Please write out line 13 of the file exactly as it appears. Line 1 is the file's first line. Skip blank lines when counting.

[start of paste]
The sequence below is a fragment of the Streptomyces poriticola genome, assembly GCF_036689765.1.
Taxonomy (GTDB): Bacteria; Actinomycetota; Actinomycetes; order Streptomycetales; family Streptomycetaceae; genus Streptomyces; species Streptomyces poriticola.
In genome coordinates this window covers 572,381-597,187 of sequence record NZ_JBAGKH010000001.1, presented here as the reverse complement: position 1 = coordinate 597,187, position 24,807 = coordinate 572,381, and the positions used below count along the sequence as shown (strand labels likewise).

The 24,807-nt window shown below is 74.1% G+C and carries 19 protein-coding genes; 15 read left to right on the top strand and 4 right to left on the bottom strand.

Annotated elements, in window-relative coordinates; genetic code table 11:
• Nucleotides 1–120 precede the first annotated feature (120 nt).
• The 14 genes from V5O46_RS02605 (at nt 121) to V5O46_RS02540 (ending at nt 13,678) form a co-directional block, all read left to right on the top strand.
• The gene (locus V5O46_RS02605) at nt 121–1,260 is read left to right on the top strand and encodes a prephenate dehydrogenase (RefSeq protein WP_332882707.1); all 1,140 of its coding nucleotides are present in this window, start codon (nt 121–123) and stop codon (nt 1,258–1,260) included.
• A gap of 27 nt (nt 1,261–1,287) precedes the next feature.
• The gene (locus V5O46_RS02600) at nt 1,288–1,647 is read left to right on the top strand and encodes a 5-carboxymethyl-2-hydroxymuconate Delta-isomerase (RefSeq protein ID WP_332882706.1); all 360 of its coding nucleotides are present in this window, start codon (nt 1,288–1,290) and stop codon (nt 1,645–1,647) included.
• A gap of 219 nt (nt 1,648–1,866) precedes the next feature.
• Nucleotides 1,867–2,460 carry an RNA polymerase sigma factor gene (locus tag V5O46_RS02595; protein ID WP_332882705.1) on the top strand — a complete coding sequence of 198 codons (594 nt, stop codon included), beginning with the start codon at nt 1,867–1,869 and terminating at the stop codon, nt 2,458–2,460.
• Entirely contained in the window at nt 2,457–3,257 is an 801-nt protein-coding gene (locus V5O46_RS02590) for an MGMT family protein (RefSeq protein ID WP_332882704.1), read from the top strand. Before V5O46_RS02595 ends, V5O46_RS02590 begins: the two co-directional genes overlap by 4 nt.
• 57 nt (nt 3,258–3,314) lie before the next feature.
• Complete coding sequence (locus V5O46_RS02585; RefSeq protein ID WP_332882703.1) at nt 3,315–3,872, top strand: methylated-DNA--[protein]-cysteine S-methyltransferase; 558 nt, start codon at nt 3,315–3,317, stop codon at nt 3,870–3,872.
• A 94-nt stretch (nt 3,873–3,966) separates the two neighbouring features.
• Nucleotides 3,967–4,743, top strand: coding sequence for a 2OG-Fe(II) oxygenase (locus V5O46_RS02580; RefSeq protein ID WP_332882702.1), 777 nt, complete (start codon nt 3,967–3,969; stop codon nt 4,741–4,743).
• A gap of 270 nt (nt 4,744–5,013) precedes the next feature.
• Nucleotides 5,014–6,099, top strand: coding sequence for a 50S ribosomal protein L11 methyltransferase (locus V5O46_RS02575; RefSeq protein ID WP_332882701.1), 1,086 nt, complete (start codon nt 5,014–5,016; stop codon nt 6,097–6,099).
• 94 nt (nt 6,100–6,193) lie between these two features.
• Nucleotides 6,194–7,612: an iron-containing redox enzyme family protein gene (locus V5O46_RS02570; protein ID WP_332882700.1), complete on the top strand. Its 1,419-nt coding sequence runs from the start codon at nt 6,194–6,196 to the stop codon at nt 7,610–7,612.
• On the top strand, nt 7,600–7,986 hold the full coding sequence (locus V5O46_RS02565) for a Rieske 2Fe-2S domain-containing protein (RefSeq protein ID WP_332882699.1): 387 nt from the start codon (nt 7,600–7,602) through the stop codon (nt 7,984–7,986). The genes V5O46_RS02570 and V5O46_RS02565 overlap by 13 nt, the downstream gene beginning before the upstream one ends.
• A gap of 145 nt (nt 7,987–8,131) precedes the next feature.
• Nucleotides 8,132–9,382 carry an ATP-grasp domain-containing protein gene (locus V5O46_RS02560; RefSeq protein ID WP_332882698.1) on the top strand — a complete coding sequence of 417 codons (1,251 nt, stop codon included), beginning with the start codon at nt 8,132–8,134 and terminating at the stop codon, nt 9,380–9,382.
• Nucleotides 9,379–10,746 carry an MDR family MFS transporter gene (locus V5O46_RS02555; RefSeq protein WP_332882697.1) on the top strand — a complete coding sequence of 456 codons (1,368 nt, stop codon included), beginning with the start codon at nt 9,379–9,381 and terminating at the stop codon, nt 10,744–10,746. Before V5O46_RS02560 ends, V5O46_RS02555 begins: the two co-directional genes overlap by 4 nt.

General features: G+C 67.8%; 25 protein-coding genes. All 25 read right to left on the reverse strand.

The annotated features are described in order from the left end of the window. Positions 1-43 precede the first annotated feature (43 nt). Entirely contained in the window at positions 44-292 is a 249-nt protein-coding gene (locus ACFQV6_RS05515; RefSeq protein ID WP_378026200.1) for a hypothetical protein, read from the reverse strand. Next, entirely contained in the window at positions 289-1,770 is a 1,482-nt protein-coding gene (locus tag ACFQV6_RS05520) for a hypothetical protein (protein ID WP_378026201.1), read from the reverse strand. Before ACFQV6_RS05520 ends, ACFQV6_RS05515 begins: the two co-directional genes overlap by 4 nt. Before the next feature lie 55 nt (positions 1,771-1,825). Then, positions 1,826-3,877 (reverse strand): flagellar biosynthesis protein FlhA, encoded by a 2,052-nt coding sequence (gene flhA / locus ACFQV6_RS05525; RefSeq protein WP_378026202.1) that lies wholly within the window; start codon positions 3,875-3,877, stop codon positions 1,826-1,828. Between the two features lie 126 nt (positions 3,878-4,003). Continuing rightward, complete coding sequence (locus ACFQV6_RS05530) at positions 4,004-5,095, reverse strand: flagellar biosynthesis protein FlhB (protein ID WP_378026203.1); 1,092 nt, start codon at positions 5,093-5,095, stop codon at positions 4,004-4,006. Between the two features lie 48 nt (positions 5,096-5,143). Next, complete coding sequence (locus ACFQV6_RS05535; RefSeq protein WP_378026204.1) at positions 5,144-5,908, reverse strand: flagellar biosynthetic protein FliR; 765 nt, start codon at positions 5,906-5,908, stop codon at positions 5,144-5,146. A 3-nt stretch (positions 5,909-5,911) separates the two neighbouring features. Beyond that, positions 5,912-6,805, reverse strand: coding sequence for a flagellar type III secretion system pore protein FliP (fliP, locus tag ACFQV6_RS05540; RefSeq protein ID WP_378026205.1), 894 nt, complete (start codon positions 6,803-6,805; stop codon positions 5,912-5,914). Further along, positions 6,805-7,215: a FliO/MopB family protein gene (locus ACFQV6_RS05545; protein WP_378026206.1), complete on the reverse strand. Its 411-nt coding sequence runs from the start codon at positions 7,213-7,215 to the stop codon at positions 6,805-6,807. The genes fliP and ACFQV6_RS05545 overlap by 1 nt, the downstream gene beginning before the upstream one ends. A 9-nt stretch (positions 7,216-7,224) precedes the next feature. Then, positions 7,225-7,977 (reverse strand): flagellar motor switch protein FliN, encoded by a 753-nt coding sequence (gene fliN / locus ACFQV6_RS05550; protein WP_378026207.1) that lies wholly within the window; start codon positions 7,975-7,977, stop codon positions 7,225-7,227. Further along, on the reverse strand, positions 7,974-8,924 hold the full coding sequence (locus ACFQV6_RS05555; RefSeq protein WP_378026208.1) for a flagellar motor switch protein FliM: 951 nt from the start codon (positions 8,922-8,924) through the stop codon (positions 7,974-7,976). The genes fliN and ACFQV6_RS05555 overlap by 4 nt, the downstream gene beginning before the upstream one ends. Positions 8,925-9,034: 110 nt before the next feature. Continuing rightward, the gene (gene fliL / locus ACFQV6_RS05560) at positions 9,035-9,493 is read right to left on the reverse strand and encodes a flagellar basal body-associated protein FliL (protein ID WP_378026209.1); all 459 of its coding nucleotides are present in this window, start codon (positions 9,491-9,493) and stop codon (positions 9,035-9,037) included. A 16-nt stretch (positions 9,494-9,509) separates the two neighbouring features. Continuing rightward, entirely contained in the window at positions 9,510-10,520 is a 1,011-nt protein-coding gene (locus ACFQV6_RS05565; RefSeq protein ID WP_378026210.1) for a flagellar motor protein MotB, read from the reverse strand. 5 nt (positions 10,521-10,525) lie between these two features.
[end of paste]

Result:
• Entirely contained in the window at nt 2,457–3,257 is an 801-nt protein-coding gene (locus V5O46_RS02590) for an MGMT family protein (RefSeq protein ID WP_332882704.1), read from the top strand. Before V5O46_RS02595 ends, V5O46_RS02590 begins: the two co-directional genes overlap by 4 nt.